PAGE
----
There are movements around the controversial tax on the energy sector that could be decaffeinated by the end of the year. The leader of the PNV, Andoni Ortuzar, declared this Sunday in El Correo that he opposes the Spanish government maintaining it with its current design in 2024 because it is "damaged merchandise". "The PNV is going to get involved so that the things that are done are reasonable for all parties," he said when asked about Repsol's rejection of this tax and its warning about taking investments from the Basque Country and the rest of Spain to other countries if the government extends it after it expires at the end of this year. "What is clear is that as it stands, this tax is damaged merchandise," said Ortuzar, who has decisive votes for legislative measures to extend it.

For her part, the third vice-president of the Government, Teresa Ribera, seems to abide by the European Commission's report published this Friday by EL MUNDO, on the fact that the situation of the profits of oil and gas companies is no longer the one that motivated the EU to allow special taxes on extraordinary profits. In statements to Colpisa, Ribera says that they are going to think about how to maintain the tax: "We use a reasonable energy tax because the situation is different"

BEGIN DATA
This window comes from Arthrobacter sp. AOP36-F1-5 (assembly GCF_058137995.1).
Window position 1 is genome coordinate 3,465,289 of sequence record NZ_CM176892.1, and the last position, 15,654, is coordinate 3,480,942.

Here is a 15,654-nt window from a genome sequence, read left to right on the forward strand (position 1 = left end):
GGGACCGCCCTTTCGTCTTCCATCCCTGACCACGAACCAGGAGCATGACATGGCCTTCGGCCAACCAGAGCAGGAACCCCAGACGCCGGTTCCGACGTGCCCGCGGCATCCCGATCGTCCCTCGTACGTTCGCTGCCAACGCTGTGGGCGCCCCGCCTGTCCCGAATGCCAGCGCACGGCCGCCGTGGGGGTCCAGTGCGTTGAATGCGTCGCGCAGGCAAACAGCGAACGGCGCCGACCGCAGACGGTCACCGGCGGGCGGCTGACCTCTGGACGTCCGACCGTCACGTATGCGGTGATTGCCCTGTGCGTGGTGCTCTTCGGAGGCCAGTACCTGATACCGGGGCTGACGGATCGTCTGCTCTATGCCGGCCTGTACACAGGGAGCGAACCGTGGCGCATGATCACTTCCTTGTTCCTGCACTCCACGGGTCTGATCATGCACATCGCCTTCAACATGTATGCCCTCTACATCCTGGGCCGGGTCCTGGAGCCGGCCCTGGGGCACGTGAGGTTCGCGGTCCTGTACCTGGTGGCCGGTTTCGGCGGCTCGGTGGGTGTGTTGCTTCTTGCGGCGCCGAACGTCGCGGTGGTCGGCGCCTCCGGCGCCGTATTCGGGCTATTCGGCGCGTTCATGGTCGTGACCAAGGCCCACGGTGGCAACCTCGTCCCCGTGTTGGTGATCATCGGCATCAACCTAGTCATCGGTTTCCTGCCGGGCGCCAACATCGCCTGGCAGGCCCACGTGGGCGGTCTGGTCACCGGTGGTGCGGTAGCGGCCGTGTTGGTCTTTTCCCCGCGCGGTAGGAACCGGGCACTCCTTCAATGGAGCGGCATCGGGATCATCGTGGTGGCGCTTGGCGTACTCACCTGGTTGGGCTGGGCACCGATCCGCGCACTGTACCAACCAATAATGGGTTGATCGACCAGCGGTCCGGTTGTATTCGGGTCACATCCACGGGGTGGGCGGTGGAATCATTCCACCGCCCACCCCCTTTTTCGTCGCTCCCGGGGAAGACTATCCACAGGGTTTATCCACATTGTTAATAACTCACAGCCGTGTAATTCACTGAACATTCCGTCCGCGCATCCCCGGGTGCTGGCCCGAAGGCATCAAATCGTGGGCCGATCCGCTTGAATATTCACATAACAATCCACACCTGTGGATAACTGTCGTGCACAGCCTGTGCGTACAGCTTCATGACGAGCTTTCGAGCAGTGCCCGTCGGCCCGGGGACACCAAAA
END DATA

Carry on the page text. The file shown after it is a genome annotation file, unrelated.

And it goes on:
The pressure from the sector is intense, led in this case by the president of Repsol, Antonio Brufau: "If we have taxes that Portugal or France do not have, our decision will be to go there," he said last Thursday. Ribera regrets that these complaints are not aired in public, but seems willing to address them. In the investiture agreement reached by the PSOE and Sumar, both agreed in October: "We will review the levies on banks and energy companies with the aim of readapting and maintaining them once their current period of application expires, so that both sectors continue to contribute to tax justice and the maintenance of the welfare state."

In Portugal there is no such tax and in France it is much lower, according to the latest report by the European Commission.